Another way of empowering civil society is through data-driven investigative journalism. Flagship projects in the area include big data leaks contained in the recent Suisse Secrets and Pandora Papers. In Africa, CfA managed the continent’s contribution to the Panama Papers leak, one of the original collaborative, big data investigations, which serves as an example of what is necessary to drive cross-border collaboration between African newsrooms.
To be able to make sense of the massive amount of data available, journalists required specific knowledge at a country level. Fourteen African investigative reporting teams were trained in using a machine learning platform that exposed information to drive their investigations, and collaborated on sharing leads and insights.
Another instance of a leaks-driven investigation is the Guptaleaks in South Africa, where organisations like the investigations unit amaBhugane, and news organisation Daily Maverick, worked with partners to analyse a leak of email correspondence emanating from the corrupt Gupta family, implicated in multiple corrupt deals driving state capture in South Africa. Without the assistance of data specialists at OpenUp, a civitech NGO, this terabyte of data would have proven extremely difficult for journalists to understand and mine. It’s this data science capability that is an increasingly essential component of any African investigative newsroom.
Investigative digital forensics journalists don’t just work with leaked data, but also use a combination of natural language processing and machine-learning platforms to gather, produce and make their own databases usable. CfA’s investigative team at iLab, one of several investigative news organisations around the continent, uses several tools to monitor social media and digital news media. These social listening tools can monitor for disinformation that informs and promotes xenophobia, hate speech, and Covid-19 misinformation, to name just three, and alert investigators to potential stories and issues. Even more importantly, the use of artificial intelligence and machine learning platforms can help investigative journalists to identify the often hidden agents behind disinformation, both local and foreign.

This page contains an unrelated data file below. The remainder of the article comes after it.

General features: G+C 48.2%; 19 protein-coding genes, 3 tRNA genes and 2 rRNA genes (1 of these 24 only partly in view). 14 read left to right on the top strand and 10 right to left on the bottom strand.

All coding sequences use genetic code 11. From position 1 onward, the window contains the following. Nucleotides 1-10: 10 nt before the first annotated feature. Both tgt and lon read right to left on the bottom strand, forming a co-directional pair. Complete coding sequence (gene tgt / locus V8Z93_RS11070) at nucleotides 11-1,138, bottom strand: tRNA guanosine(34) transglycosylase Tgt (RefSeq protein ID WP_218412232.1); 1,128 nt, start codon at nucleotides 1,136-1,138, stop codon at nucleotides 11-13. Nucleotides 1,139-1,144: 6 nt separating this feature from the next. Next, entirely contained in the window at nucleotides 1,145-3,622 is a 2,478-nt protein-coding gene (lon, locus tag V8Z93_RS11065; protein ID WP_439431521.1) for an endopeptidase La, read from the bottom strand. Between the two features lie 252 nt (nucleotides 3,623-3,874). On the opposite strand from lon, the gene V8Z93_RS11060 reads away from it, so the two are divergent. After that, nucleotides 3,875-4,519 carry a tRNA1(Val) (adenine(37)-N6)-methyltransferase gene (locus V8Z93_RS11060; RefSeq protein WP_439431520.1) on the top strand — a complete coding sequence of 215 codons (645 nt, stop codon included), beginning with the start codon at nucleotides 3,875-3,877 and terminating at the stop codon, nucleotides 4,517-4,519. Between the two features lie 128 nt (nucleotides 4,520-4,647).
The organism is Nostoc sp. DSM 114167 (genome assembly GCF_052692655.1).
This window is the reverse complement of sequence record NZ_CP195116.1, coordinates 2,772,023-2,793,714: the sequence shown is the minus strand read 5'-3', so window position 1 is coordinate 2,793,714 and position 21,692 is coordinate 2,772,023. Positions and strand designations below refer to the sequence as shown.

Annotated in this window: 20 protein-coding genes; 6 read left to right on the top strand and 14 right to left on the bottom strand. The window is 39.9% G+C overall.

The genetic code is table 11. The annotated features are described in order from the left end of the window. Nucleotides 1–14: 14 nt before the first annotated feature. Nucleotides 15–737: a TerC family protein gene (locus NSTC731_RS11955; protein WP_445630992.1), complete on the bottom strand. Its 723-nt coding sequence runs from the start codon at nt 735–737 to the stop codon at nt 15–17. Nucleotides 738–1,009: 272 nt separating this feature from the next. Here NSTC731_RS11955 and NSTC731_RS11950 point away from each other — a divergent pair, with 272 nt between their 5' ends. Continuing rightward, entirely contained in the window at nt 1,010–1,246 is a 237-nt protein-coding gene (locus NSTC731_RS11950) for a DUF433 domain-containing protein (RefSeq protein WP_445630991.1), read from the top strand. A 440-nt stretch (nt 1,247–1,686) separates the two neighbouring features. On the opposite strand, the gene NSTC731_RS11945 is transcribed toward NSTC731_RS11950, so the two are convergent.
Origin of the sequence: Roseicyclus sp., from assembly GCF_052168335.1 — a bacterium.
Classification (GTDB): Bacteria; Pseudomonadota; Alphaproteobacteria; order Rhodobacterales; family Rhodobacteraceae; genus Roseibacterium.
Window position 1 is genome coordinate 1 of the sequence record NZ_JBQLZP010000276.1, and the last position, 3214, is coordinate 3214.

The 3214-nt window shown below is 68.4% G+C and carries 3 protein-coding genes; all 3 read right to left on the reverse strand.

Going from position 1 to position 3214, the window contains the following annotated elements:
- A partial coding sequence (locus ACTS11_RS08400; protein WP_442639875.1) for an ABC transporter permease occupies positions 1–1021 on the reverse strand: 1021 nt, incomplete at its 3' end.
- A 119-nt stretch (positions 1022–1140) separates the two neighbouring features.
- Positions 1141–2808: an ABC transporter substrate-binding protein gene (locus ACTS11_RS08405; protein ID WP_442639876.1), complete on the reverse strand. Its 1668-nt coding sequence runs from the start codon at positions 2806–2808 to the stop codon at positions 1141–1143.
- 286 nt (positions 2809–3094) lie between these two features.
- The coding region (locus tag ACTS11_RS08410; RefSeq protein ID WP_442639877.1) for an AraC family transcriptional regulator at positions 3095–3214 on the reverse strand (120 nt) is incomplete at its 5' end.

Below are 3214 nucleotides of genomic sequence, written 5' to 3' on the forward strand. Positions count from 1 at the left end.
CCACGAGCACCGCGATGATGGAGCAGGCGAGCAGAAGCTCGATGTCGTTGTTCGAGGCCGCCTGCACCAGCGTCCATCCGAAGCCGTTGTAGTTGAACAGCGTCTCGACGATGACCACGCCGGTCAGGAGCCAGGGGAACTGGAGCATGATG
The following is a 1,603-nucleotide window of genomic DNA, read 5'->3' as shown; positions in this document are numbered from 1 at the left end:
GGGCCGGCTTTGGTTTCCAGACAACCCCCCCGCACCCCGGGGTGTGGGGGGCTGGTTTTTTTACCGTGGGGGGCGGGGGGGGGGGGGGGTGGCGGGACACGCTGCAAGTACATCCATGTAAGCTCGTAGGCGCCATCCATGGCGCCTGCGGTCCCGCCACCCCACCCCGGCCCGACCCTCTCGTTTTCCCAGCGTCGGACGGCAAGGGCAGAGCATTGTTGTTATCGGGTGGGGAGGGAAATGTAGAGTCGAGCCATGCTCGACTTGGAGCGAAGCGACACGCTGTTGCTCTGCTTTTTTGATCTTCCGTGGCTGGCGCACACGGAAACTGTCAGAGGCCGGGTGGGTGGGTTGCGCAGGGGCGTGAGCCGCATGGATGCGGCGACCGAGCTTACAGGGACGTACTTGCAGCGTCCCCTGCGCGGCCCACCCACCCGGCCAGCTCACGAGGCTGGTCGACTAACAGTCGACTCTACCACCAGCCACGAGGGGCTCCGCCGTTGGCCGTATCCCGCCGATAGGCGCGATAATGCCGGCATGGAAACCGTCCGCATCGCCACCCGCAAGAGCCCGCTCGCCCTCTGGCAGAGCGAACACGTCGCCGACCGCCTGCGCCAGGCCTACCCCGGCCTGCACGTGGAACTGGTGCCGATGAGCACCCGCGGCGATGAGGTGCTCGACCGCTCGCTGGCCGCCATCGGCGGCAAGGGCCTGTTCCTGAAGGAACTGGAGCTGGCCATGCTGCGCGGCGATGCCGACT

A particularly vulnerable time for misinformation is around elections, when political parties and their supporters can switch into high propaganda mode. One important method of combatting this, and to debunk misinformation and disinformation, is by using fact-checking organisations such as Dubawa, Africa Check and CfA’s PesaCheck. Another is by putting accurate information into the hands of voters, data that they would otherwise have difficulty obtaining in a user-friendly format. For example, CfA has launched its GoToVote elections tool, aimed at getting citizens to the voting booth, in countries such as Malawi, Kenya, Ghana and Zimbabwe.
Data-driven investigative journalism, and journalism that uses data to inform and improve civil society, is a relatively new opportunity for African newsrooms, and one that comes with its own challenges. The first is having access to trained data journalists, and this is a problem that CfA seeks to mitigate with its digital journalism Academy Africa programme. The second is being able to make a business case for data journalism, in an environment where resources are strained and editors must make hard choices about what areas on which concentrate. And depending on the type of data journalism produced, the cost of access to data analysis tools can be prohibitive.
The benefits, however, are immense. Being able to include citizens in the process of gathering and using data means that newsrooms can establish a bond with audiences and ensure that projects are relevant. With these tools, journalism and other interventions can range from large projects with continental impact, to smaller, localised projects.